MK2 clock and fuel pump

What fuel pumps are you using? I think the modern SU pumps are a bit over priced, I have heard that the Facet pumps are noisy? what do you recommend?

Has anyone changed the polarity of the original clock on a Mk2? I have read that they work either way but got some magic smoke out when I quickly tried reversing the polarity, and the second time I tried it did not function as negative earth, still works fine positive earth, I was thinking of insulating the guts from the case and just reversing the wiring, positive to the mount screw and negative to the spade, I would have to insulate the threaded part that the adjuster cable screws to and remake the adjuster cable in non conductive materials, thinking to cut the outer and replace with rubber fuel pipe and then do something similar with the innner, maybe some thick strimmer cord, again thoughts please, I know I can buy a circuit board and completely strip the clock to fit it but would rather spend that money on tyres!

To the best of my knowledge original clocks are not polarity-reversible and I urge care as they are very expensive to repair - mine doesn’t work but it’s going to stay that way for some time to come.

I bought a fuel pump from ebay - supposedly German made and the best you can get but it was the wrong one. I had to pay the return postage but I got my money back. I 'phoned Burlen and the guy I spoke to was great - knew exactly what I needed and it came very quickly. As I had previously broken down on a very busy dual carriageway due to failure of the old pump and had had one wrong one sent I didn’t want to take any further risks so I just paid the asking price. No problems since. :smile:

I have Hardi pumps in my S-type and XK150.
Not expensive, and a SU look alike.
And it is electronic!

The early clocks were not polarity dependant but at some time, I think in the early '50s, a diode was added to the power circuit, making them polarity dependant.

I have successfully revived a few of the early ones suffering from
age-related operating ‘fatigue’, and converted a few of the later ones due to reversed polarity short circuit damage. All work perfectly. You will find it difficult to reverse the polarity at the instrument because the earthing is through the body of the main instrument.

I got the conversion kits from cars4classics in the UK for about £50 each and their current kits are not polarity sensitive. I am not aware of any other source for this service and I am very happy with the result.

I found the classic car clocks kit, around £65.00 and a major strip down, may not go back together again! as for the earthing, it is via the little external strap from one mount screw to the body, could use a stud in that position as a live and earth the spade that was the live, I would increase the clearance between the body and guts, main faff would be insulating the reset cable, thing is £65.00 here, £65.00 there adds up, I recon I will be into this car for £10k when I am finished, would have been £12k -£15k if I was not so tight, well careful, I still have a few cars I would like to restore and around 12 motorcycles waiting, when I restored my old Cessna F172M I found the rubber door and window seals from C.H.Baines for a tenth of the Cessna price, as far as I know they are still flying 15 years later…I no longer fly but GBHYR is still around. I wonder if the smoke was me destroying the diode? the clock still works as positive earth, suspect the diode was to prevent burning the contact points,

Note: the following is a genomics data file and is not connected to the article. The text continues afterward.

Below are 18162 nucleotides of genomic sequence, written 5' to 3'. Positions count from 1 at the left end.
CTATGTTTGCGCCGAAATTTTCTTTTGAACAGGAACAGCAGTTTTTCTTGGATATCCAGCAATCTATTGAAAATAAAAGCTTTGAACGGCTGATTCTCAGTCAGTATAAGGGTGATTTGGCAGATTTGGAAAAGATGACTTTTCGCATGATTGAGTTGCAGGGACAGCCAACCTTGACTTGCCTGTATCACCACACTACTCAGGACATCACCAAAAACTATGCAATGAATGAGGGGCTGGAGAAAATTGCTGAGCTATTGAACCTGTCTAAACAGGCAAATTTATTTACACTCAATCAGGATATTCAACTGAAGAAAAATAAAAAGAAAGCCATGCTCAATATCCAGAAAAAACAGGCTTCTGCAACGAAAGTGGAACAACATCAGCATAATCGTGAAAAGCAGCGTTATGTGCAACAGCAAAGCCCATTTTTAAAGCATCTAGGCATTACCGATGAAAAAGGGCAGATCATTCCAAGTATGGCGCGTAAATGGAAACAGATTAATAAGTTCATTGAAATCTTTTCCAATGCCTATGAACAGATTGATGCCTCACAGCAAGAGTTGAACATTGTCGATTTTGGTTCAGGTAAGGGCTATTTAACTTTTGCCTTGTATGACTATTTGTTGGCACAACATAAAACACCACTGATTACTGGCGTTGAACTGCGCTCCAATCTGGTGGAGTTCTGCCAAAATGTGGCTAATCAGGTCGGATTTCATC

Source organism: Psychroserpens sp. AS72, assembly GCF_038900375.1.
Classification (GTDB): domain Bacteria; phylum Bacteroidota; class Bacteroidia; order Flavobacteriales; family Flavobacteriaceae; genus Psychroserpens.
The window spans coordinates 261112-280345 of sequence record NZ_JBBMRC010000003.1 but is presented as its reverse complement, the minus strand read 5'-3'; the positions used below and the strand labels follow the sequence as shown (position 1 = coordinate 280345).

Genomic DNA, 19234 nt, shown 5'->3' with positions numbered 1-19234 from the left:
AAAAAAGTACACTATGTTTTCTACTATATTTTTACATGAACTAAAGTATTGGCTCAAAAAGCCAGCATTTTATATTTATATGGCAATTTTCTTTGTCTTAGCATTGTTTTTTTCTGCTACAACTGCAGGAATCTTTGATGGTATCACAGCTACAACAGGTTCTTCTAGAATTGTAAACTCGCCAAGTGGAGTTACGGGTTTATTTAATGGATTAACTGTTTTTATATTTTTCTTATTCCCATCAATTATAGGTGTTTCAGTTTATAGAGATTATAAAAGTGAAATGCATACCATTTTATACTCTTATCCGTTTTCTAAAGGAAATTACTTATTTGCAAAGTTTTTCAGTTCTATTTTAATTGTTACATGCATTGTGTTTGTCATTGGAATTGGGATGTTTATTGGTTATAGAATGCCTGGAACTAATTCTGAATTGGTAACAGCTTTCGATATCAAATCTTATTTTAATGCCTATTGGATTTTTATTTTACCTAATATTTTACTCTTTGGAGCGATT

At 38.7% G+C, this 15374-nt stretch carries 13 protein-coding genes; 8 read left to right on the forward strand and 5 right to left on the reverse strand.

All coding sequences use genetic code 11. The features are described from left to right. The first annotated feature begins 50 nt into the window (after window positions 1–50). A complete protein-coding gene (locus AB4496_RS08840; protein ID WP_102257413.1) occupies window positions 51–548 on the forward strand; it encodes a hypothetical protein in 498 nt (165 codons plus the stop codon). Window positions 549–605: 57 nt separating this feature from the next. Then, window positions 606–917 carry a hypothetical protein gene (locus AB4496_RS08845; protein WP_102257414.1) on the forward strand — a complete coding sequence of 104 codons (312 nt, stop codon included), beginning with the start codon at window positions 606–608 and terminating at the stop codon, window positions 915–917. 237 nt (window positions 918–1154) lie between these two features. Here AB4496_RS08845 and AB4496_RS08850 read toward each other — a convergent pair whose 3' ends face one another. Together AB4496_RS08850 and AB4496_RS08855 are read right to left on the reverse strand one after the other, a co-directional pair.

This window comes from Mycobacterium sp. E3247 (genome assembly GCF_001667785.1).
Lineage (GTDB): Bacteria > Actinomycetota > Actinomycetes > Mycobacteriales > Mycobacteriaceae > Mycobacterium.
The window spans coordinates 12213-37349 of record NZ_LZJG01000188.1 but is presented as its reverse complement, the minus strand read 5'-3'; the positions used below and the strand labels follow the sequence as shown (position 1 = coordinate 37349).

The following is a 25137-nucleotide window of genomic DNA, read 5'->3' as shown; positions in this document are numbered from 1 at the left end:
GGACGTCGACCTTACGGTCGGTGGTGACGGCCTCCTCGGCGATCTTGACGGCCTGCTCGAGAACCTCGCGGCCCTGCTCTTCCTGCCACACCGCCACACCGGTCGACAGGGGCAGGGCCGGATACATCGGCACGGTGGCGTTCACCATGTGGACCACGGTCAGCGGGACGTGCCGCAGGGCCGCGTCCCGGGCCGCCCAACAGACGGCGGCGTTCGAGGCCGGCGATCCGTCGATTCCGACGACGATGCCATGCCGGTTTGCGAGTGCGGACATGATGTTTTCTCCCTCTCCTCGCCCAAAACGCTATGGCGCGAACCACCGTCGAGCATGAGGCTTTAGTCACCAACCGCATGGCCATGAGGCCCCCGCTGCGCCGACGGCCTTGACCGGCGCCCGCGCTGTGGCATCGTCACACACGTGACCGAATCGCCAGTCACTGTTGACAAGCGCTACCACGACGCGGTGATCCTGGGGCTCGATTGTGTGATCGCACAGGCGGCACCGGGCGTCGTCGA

I’ve used this service by Mike Eck at in New Jersey who can, for $75 convert your Smiths clock to some electronic feature that gets around the known issue with them.

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I feel obliged to add that there is a way to use a positive-ground item like clock in a negative ground car.
This is done by feeding the item with -12Volt supply.
This can be done with use of DC-DC converter, so 12Volt supply at the converter input is converted to minus 12Volt, then fed to ground-positive-clock in a negative-ground circuit.

Feasability depends on how much power the clock is using, as DC-DC converters aren’t extremely small, nor have 100% effeciency. But if power required for clock to run is in a single Watts range (say up to 1-3W) then insulated 12V DC-12V DC or similar converter modules are available and can be wired to provide -12V output.

Some like the original style SU pumps with points as they last a long time, can usually be rebuilt even in the field, and don’t have the disadvantage of an electronic pump that “when you’re dead, your dead”. Yes, the Facet pumps are obnoxiously loud in my experience.

I have tried to get one of the three original SU pumps working but with no luck so far, maybe sitting for 40 years has gummed them up internally, also the rubber parts probably won’t like ethanol, other issue is that they are positive earth only, the new ones are neg or pos earth, currently bidding on two Hardy fuel pumps, like to have a spare if traveling in Europe… fitting two XJ6 electronic ign. modules back to back, if one fails just need to swop four wires over…

This is an excellent video on youtube.

I rebuilt mine after watching it and it worked great. You might have to dress up the points, and getting the adjustment of the flipover correct is critical. If the motor hums, you should be able to get it to work. Sometimes, the diaphragms go bad. Complete overhaul kits are a little spendy, so you have to figure that in, but if you have three pumps, I would be surprised if you couldn’t put together at least one good one. It’s really not that hard.

Mine is negative earth (from new; my car is negative earth).

I had the old one refurbished by the local Morris Minor specialist (very cheaply). As SU pumps were so popular in Britain in the 1960s probably any British cars of the '60s specialist could do it.